It is the Bard Music Festival that provides SummerScape's creative inspiration. Drawing on recent scholarship, the festival's thematic programming, multi-disciplinary approach, and emphasis on context and reception history make for a depth and breadth of cultural discovery that appeals to classical music novices and aficionados alike. Since its inception a quarter-century ago, the Bard Music Festival has enriched the standard concert repertory with a wealth of important rediscoveries.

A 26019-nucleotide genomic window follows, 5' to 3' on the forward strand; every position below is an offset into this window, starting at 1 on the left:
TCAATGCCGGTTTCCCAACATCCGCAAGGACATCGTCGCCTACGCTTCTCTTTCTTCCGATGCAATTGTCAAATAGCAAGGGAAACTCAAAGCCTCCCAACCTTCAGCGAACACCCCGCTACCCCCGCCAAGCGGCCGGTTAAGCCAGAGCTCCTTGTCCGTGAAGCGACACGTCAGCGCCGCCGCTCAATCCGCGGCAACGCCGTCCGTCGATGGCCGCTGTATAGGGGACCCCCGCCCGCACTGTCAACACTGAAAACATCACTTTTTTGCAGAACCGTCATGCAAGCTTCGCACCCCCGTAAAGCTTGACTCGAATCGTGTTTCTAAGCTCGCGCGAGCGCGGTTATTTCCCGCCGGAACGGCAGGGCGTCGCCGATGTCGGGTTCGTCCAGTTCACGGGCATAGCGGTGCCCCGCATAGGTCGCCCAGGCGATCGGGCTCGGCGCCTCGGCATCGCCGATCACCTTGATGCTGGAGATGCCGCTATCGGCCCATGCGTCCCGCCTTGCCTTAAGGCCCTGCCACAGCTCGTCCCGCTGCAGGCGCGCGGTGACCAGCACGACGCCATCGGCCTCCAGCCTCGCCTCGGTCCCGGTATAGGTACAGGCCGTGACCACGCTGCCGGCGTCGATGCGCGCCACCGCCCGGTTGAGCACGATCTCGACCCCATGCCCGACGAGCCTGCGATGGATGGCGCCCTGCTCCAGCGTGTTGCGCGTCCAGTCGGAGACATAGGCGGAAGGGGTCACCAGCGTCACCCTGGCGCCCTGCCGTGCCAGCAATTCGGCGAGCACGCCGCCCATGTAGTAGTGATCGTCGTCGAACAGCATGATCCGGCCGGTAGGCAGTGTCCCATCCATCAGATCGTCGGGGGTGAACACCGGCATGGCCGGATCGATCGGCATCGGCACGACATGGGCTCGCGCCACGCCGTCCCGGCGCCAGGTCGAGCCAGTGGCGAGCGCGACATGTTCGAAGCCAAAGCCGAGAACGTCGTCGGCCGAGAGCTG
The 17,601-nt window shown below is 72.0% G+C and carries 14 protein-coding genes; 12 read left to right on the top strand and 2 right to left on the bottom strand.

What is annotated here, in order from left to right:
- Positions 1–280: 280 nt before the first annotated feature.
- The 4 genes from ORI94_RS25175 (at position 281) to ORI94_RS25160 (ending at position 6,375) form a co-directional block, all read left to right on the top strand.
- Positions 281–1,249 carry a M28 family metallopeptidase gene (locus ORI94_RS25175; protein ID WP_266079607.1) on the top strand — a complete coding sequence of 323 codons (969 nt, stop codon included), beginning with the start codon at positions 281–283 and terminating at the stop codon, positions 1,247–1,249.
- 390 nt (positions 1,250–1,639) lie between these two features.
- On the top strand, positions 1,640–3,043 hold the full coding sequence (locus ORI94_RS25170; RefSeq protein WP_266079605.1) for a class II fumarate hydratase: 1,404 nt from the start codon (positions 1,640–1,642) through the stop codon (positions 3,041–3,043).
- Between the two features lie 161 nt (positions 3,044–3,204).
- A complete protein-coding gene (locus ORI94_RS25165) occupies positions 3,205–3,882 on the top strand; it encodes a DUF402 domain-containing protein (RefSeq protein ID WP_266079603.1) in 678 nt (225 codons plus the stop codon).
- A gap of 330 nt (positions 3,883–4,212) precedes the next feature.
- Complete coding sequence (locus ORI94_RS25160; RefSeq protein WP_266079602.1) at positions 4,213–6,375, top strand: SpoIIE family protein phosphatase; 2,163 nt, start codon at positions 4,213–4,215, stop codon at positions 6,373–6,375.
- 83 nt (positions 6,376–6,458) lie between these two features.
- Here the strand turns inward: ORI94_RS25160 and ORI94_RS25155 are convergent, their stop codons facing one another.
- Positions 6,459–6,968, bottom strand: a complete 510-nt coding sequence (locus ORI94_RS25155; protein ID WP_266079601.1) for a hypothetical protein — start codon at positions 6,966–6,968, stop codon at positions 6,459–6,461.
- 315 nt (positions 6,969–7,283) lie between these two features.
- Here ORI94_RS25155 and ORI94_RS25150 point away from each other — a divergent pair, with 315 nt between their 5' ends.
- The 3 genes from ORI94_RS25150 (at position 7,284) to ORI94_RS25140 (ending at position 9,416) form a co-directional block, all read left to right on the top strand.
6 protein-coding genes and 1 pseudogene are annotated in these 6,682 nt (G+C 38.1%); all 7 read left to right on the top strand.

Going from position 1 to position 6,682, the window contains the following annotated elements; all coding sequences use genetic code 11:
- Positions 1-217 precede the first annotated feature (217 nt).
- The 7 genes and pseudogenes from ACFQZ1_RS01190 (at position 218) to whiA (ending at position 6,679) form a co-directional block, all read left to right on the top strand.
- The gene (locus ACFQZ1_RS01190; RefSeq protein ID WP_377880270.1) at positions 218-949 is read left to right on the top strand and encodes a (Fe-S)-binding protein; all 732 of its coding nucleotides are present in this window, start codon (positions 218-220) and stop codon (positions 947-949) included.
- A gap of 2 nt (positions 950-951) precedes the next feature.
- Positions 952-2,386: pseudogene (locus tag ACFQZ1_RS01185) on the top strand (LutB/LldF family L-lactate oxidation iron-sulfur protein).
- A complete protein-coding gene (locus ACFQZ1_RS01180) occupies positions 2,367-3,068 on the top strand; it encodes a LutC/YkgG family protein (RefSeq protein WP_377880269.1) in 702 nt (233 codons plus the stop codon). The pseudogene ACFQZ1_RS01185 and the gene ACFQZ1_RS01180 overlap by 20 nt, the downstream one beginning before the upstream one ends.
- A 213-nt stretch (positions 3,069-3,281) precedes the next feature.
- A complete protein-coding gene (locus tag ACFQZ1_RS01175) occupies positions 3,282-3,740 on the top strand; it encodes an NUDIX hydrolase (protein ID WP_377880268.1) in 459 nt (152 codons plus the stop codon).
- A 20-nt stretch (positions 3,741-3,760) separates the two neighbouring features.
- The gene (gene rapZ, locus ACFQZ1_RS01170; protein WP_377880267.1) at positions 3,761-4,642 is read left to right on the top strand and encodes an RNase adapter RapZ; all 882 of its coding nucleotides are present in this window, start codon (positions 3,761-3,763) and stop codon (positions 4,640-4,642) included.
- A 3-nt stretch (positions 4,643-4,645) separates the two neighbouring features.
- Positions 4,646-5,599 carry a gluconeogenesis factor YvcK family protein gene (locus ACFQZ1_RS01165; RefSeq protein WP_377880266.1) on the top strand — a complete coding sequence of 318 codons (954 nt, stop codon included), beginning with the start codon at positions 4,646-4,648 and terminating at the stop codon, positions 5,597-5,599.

The 25th-anniversary season presents "Schubert and His World," an illuminating series of orchestral, choral, vocal, and chamber concerts - as well as pre-concert talks, panel discussions, and special events - all devoted to examining the life and times of Franz Schubert (1797-1828). One of the most revered and influential composers of the Western tradition, the Viennese composer remains paradoxically elusive. His greatest fame rests on music discovered decades after his death, for although in his lifetime he won recognition as the "Prince of Song" and for his two- and four-hand keyboard music, it was only subsequently that the majority of his large-scale chamber, orchestral, and dramatic works came to light. The 2014 Bard Music Festival will consider Schubert both as he was known in his lifetime and as posterity has understood him, through performances of a wide range of his music, from the perennially popular songs to the once-favored, now-forgotten Singspiel Die Verschworenen, and from such posthumously canonized masterworks as the "Unfinished" Symphony and transcendent String Quintet in C to neglected rarities like his opera Fierrabras, which will be heard in a semi-staged performance comprising the Bard Music Festival's final program.